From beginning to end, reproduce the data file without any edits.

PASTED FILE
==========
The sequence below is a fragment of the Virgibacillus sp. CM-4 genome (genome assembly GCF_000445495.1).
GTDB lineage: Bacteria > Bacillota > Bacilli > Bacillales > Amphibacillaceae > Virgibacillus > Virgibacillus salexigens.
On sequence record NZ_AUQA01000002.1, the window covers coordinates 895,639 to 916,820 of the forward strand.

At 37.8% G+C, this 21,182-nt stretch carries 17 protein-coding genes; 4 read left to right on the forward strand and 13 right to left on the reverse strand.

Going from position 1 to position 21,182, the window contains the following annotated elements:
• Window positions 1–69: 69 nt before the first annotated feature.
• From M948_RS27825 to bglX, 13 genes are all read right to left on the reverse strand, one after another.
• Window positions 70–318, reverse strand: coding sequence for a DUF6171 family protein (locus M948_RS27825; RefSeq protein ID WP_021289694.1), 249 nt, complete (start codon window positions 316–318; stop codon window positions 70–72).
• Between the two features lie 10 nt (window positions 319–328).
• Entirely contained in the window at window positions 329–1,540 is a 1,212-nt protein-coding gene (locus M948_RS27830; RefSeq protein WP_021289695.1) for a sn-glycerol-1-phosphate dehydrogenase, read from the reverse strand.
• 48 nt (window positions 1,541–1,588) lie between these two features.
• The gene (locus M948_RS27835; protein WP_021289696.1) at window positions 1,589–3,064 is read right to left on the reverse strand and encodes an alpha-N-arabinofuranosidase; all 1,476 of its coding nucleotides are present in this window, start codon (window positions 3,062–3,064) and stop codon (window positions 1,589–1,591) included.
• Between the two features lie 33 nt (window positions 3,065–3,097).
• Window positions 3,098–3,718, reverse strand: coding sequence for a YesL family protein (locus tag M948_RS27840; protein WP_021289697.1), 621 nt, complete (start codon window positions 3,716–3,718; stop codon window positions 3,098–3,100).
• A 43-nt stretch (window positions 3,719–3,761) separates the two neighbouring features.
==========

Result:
The sequence below is a fragment of the Virgibacillus sp. CM-4 genome (genome assembly GCF_000445495.1).
GTDB lineage: Bacteria > Bacillota > Bacilli > Bacillales > Amphibacillaceae > Virgibacillus > Virgibacillus salexigens.
On sequence record NZ_AUQA01000002.1, the window covers coordinates 895,639 to 916,820 of the forward strand.

At 37.8% G+C, this 21,182-nt stretch carries 17 protein-coding genes; 4 read left to right on the forward strand and 13 right to left on the reverse strand.

Going from position 1 to position 21,182, the window contains the following annotated elements:
• Window positions 1–69: 69 nt before the first annotated feature.
• From M948_RS27825 to bglX, 13 genes are all read right to left on the reverse strand, one after another.
• Window positions 70–318, reverse strand: coding sequence for a DUF6171 family protein (locus M948_RS27825; RefSeq protein ID WP_021289694.1), 249 nt, complete (start codon window positions 316–318; stop codon window positions 70–72).
• Between the two features lie 10 nt (window positions 319–328).
• Entirely contained in the window at window positions 329–1,540 is a 1,212-nt protein-coding gene (locus M948_RS27830; RefSeq protein WP_021289695.1) for a sn-glycerol-1-phosphate dehydrogenase, read from the reverse strand.
• 48 nt (window positions 1,541–1,588) lie between these two features.
• The gene (locus M948_RS27835; protein WP_021289696.1) at window positions 1,589–3,064 is read right to left on the reverse strand and encodes an alpha-N-arabinofuranosidase; all 1,476 of its coding nucleotides are present in this window, start codon (window positions 3,062–3,064) and stop codon (window positions 1,589–1,591) included.
• Between the two features lie 33 nt (window positions 3,065–3,097).
• Window positions 3,098–3,718, reverse strand: coding sequence for a YesL family protein (locus tag M948_RS27840; protein WP_021289697.1), 621 nt, complete (start codon window positions 3,716–3,718; stop codon window positions 3,098–3,100).
• A 43-nt stretch (window positions 3,719–3,761) separates the two neighbouring features.